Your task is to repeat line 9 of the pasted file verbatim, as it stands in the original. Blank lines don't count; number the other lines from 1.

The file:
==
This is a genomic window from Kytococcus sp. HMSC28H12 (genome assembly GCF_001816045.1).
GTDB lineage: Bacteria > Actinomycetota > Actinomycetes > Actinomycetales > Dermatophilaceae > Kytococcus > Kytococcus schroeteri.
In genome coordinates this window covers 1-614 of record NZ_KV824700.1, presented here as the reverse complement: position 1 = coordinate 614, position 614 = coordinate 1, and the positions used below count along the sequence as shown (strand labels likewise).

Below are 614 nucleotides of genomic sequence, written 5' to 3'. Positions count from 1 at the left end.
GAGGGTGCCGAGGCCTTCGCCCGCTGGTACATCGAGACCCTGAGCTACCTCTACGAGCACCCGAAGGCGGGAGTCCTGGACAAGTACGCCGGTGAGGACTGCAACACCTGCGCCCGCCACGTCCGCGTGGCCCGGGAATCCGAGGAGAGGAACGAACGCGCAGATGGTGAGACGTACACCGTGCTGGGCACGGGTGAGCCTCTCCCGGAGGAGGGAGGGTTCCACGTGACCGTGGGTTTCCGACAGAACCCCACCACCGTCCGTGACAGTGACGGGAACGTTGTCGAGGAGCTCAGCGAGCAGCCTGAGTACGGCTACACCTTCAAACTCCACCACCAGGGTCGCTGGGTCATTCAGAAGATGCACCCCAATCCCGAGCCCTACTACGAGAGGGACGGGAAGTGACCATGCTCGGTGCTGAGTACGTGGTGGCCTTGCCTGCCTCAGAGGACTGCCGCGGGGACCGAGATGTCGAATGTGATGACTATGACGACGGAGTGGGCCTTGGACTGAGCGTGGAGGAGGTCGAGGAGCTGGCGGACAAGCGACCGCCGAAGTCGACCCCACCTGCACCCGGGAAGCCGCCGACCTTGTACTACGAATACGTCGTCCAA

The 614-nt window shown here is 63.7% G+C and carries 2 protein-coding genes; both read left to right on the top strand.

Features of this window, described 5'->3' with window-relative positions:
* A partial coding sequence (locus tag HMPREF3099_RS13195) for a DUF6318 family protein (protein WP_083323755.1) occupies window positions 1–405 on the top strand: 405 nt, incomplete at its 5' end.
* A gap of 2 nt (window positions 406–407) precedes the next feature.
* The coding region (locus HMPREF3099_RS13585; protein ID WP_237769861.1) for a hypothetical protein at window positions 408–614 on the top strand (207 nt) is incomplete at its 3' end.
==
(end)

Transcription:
* A gap of 2 nt (window positions 406–407) precedes the next feature.